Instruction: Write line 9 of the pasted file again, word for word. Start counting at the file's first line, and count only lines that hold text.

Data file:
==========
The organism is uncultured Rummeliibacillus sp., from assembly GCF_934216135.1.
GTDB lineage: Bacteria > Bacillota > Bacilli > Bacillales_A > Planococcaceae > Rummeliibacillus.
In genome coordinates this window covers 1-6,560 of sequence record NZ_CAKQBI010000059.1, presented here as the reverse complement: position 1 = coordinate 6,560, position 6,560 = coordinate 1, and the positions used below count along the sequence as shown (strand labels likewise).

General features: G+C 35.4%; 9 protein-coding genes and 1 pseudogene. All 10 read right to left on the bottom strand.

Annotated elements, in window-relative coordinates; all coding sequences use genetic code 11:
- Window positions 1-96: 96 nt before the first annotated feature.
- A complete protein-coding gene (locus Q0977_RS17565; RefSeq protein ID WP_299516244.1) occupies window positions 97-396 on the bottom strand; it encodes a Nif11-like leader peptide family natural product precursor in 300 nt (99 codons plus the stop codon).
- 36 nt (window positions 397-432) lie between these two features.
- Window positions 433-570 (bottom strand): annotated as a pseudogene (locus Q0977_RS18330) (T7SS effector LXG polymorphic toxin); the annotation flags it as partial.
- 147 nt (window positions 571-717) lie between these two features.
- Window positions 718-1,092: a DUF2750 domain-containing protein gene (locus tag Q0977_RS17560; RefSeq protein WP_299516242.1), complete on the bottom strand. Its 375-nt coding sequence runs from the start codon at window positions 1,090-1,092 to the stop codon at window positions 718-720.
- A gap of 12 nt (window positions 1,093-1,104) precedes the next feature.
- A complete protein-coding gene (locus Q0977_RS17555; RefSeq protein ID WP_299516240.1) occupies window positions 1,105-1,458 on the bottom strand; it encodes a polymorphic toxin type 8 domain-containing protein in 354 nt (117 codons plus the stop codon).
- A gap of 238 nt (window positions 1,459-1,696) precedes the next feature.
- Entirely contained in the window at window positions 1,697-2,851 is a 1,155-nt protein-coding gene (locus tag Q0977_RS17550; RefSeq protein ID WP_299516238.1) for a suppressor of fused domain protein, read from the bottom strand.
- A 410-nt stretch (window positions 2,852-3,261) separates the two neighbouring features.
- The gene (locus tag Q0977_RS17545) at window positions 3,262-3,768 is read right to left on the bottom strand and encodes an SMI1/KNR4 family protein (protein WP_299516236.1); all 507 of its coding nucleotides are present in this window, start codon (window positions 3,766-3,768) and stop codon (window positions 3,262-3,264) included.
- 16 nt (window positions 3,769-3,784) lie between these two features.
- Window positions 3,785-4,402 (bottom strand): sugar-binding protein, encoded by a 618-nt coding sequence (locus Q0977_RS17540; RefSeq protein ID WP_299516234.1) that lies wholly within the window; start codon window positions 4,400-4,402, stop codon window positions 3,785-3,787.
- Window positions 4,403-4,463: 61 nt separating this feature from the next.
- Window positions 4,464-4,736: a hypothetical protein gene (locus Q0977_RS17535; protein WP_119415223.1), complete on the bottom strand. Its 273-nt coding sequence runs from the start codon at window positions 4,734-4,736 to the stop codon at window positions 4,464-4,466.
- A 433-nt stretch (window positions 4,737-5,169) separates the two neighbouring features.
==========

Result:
- Window positions 433-570 (bottom strand): annotated as a pseudogene (locus Q0977_RS18330) (T7SS effector LXG polymorphic toxin); the annotation flags it as partial.